A 1001 MIDNIGHTS PI Review
by Robert E. Briney


STANLEY ELLIN – The Dark Fantastic. John Milano #2. Mysterious Press, hardcover, 1983. Berkley, paperback, 1985.

   Stanley Ellin is one of the most honored of contemporary writers of mystery fiction. Beginning with his first story in 1948, he consistently won prizes in the annual short-story contests run by Ellery Queen’s Mystery Magazine. He is a three-time winner of the Edgar Award of the Mystery Writers of America: for Best Short Story in 1954 and 1956 and for Best Novel (The Eighth Circle) in 1958. Four other stories (the most recent in 1983) and one novel have appeared on the short list of nominees for the Edgar. His novel Mirror, Mirror on the Wall ( 1972) was awarded France’s Grand Prix de Littdrature Policifte in 1975.

   He was elected president of the Mystery Writers of America in 1969, and in 1981 received that organization’s Grand Master Award honoring his lifetime achievement in the mystery field. The point of this litany of awards is that they are all deserved. As a careful craftsman with an ear for language and a deep concern for its proper use, as an acute observer of the human condition, and as an inventive plotter with a flair for the unexpected, Ellin has maintained a consistent level of quality that makes him indeed a grand master of his art.

   A string of awards and a proven track record do not, however, guarantee that publishers will jump to accept a book with potentially controversial elements. The Dark Fantastic was rejected by several major publishing houses before being picked up by a relatively small specialty publisher. It subsequently gathered a stack of favorable reviews in the United States, sold to a major British publisher, and has become a feather in the cap of the Mysterious Press.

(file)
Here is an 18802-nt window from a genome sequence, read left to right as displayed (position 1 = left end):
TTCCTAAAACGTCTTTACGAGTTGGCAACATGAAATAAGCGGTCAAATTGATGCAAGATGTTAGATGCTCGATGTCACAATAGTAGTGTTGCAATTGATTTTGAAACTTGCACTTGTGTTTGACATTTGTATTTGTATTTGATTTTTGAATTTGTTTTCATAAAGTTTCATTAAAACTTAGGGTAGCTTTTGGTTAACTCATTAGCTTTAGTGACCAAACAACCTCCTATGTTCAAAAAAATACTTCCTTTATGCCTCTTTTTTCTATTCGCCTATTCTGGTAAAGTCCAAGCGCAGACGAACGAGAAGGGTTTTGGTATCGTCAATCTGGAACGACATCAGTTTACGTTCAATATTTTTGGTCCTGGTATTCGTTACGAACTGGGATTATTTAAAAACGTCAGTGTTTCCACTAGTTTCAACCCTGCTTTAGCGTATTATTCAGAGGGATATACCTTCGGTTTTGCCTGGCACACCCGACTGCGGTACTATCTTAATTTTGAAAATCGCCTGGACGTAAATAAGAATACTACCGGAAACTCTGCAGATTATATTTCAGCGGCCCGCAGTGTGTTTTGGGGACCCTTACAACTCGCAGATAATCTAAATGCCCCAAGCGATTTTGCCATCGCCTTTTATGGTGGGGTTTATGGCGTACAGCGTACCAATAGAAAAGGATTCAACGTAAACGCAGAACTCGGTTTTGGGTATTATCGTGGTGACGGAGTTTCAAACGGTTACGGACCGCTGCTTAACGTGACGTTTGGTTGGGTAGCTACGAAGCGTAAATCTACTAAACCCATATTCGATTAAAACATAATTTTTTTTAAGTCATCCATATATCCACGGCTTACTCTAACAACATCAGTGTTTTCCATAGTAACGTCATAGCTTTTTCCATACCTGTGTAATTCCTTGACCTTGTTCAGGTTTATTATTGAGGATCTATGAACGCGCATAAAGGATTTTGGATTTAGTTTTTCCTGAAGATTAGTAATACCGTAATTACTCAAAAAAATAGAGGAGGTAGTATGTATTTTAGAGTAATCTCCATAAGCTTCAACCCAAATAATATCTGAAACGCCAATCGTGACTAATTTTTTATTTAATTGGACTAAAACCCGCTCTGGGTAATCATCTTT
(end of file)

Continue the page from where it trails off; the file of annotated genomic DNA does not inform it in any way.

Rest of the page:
The story alternates between two viewpoints: that of Charles Witter Kirwan, a retired college professor with madness eating at his brain just as cancer is eating at his body; and that of John Milano, a private detective first introduced in Star Light, Star Bright (1979), who specializes in the recovery of stolen works of art. Kirwan, reluctant landlord of an apartment building in a black neighborhood in Brooklyn, plans to blow up the building with himself and his black tenants inside. Among the tenants are the family of Christine Bailey, who works as a receptionist in a Manhattan art gallery currently under investigation by Milano.

   From this tenuous connection, the paths of Kirwan and Milano are drawn inexorably together. Ultimately, Milano is the only person who has a chance to uncover Kirwan’s plot; but can he stop it in time? Ellin tightens the screws expertly. and the suspense intensifies up to the very end.

   Kirwan’s chapters are in the form of transcripts of a tape-recorded journal in which he attempts to explain the reasons for his destructive plan, while recounting the day-to-day progress toward its accomplishment. The transcripts are studded with racial invective-not mere ethnic name-calling, but the type of inventive viciousness that an educated mind can apply to the expression of its prejudices.

   These passages make uncomfortable reading, especially in view of the skill with which Ellin takes us into Kirwan’s mind and makes us understand the familial and societal roots of his attitudes. Another source of discomfort for some readers lies in the explicit descriptions of Kirwan’ s sexual victimization of Christine’s teenaged sister.

   But Ellin handles this highly charged material with assured skill and without a hint of sensationalism. The book is a serious psychological study, a detective story, an unusual love story, and an exercise in down-to-the-wire suspense: a worthy addition to the author’s already impressive body of work.

Reprinted with permission from 1001 Midnights, edited by Bill Pronzini & Marcia Muller and published by The Battered Silicon Dispatch Box, 2007. Copyright © 1986, 2007 by the Pronzini-Muller Family Trust.